Baby Steps

I got back on the iron horse.

A girl and her bike.

I was scared, sweaty, nervous, almost in tears, but I geared up with James, and straddled my bike, started her up, and proceeded to ride her around the neighborhood loop.

After a weekend filled with doubt, regret, wistful thoughts, and even a bit of anger at myself for allowing this to happen, I decided to at least TRY to ride again.

We geared up, headed out, unlocked our bikes, and straddled our respective machines. I turned to James, holding back tears. Tears of fear, tears of anger, tears of joy. He smiled, nodded, gave me the thumbs-up sign and waited patiently for me to release the clutch and twist my wrist to give some throttle.

Off we went.

The feelings were familar. I was riding. I was still nervous and a bit scared, but I was riding.

While part of me was happy, part of me was decidedly not.

The new aftermarket slip-on exhaust that we had put on my bike had somehow changed my bike. I noticed it as soon as I descended the steep hill from our apartment. Before, with the stock can on my bike, I could easily descend this hill in first gear with no real ‘pulling’ or high engine whine. I could usually descend at about 18-20 mph, with RPMs around 4-5,000.


I was going 18 mph, and the RPMs were almost 8,000, and the bike was pleading with me to shift her.

Not in a nice way, either.

A way that I was not happy with, and a way that I didn’t feel confident about.

This wasn’t my bike. This was a different bike. This bike was going to do things HER way, not MY way, and I knew as I rounded the first corner, that this would be a short trip. The exhaust was ‘popping’ and making loud almost backfiring sounds that I wasn’t familiar with at all. She was loud, overbearing, almost obnoxious. What was once a smooth, controlled ride, had suddenly turned into a herky jerky outing. I never even shifted her up out of second gear. I wanted to pay closer attention to the difference in RPMs and speed. I noticed a definite difference in handling and shifting requirements, that previously, with the stock can, were simply NOT there. I was not happy with THIS bike. I wanted MY bike back. At the end of the ride, I explained to James what had happened, and we agreed, that in the end, we will put the stock can back on my bike. I need MY bike back. I NEED the bike that gave me confidence, gave me the positive outlook I needed when I needed it. I don’t need to rock the proverbial boat while learning. Or riding.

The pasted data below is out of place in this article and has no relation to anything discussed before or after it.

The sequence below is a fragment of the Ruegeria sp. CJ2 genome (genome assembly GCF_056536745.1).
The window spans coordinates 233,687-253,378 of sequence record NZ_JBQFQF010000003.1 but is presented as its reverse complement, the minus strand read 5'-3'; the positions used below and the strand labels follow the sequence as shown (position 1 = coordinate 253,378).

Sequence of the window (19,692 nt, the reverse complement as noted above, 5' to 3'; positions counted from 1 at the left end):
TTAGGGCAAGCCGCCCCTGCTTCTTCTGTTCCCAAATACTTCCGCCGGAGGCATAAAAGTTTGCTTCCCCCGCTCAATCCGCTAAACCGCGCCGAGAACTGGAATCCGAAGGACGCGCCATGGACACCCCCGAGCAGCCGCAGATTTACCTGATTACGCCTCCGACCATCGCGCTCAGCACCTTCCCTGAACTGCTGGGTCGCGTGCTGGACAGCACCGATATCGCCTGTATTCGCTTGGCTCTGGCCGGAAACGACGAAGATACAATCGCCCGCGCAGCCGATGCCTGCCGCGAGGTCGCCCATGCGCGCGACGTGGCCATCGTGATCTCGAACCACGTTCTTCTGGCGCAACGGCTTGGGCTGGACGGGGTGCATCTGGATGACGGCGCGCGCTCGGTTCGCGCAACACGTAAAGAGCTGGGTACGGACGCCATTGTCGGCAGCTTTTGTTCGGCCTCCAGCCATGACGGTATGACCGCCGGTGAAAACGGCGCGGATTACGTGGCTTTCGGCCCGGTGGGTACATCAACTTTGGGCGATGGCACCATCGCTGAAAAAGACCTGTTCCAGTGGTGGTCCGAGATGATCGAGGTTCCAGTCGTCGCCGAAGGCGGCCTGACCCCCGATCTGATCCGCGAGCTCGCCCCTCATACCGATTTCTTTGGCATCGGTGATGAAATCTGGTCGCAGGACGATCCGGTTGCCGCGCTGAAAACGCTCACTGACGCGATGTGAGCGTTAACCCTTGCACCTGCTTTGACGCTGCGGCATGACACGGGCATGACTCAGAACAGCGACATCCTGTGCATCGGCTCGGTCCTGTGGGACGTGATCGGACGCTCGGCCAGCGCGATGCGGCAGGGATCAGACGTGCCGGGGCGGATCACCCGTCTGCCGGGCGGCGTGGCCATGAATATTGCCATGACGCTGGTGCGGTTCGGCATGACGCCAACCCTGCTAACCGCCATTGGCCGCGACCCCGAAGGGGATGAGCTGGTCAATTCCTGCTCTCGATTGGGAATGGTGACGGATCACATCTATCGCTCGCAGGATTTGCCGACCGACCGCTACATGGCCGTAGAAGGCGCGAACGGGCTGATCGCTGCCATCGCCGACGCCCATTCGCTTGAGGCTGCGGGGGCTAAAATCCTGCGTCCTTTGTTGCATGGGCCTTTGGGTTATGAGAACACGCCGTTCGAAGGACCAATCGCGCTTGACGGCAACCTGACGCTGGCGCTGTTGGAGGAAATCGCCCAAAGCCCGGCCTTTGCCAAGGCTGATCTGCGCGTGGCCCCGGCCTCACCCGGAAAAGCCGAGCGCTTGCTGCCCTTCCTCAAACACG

I’m happy that my braking, turning, shifting in general was good. I asked James to critique me from behind as he rode. He said all looked good, and he was pleased that I was able to get back in the seat and remember those basic skills. I was very happy about that.

In the end, the ride was a success. I was able to gear up, get on, and ride. I am proud of myself for overcoming the fears that had taken me hostage, and that had taken the fun out of something that I had previously found so joyous and exhilarating. I did have moments during the ride that reminded me of why I decided to learn how to ride in the first place. I remember the sound of the wind through my helmet, the view through my face shield, the feel of the bike under me, the vibration of the machine as she carried me along, seeing my love in the rearview mirror as he rode behind me, ensuring my safety.

I am not alone. I know that now. I am not the only rider to experience fear, or reluctance, or hesitation, or doubt. I am not alone. I will never be alone. Many fellow female, and some male, riders shared their experiences regarding their early days of riding, and I was humbled. I was humbled knowing that we all share some common feelings with regard to motorcycles, and our relationship with our machines.

I realized yesterday that this transformation won’t happen overnight. This realization is a bitter pill to swallow for this instant-gratification kind of gal. Patience has never been a strong suit of mine, but if anything will change that, it’s riding a motorcycle. I need to find joy in the small victories of riding. I need to be proud when I suit up, get on, ride around my apartment complex, ride around a parking lot, ride on side streets, tackle my first traffic light, head out on the open road, or any ride in between.

One thing I realized yesterday is this:

I will not give up. I will not allow my fear to get the best of me. I refuse to quit before I even start. Something James said yesterday hit me so hard, I thought I might fall down:

“Lisa, don’t give up until you’ve at least tried it. Only then are you allowed to even entertain the idea of selling the bike and riding pillion with me. Try the ride you are fearful of at least once. Once. If, after that, your fear is still at a level that you believe won’t fade, then you can sell your bike. Not before.”

Another friend during a late-night conversation said:

Lisa, don’t sell the bike. Don’t give up. Give yourself a break. Take your time. Cut yourself some slack.”

Baby steps.

I need to crawl before I can walk.

Or ride.


One thought on “Baby Steps

  1. Atta girl! You make me proud to know you! You are the essence of determination and you can do it! It’s all about baby steps! We all have our “what the heck am I doing on a bike” moments and we all have moments of fear. You just have to persevere and you are lucky because you have a wonderful partner watching out for you and I think if he ad any reservations about you riding he would voice his concerns and tell you. You will get past this and if you do change your mind, no big deal. I rode pillion for 28 years on the back of my hubs bike and still like to go riding that way. Hang on & hang in, you’ll get there!

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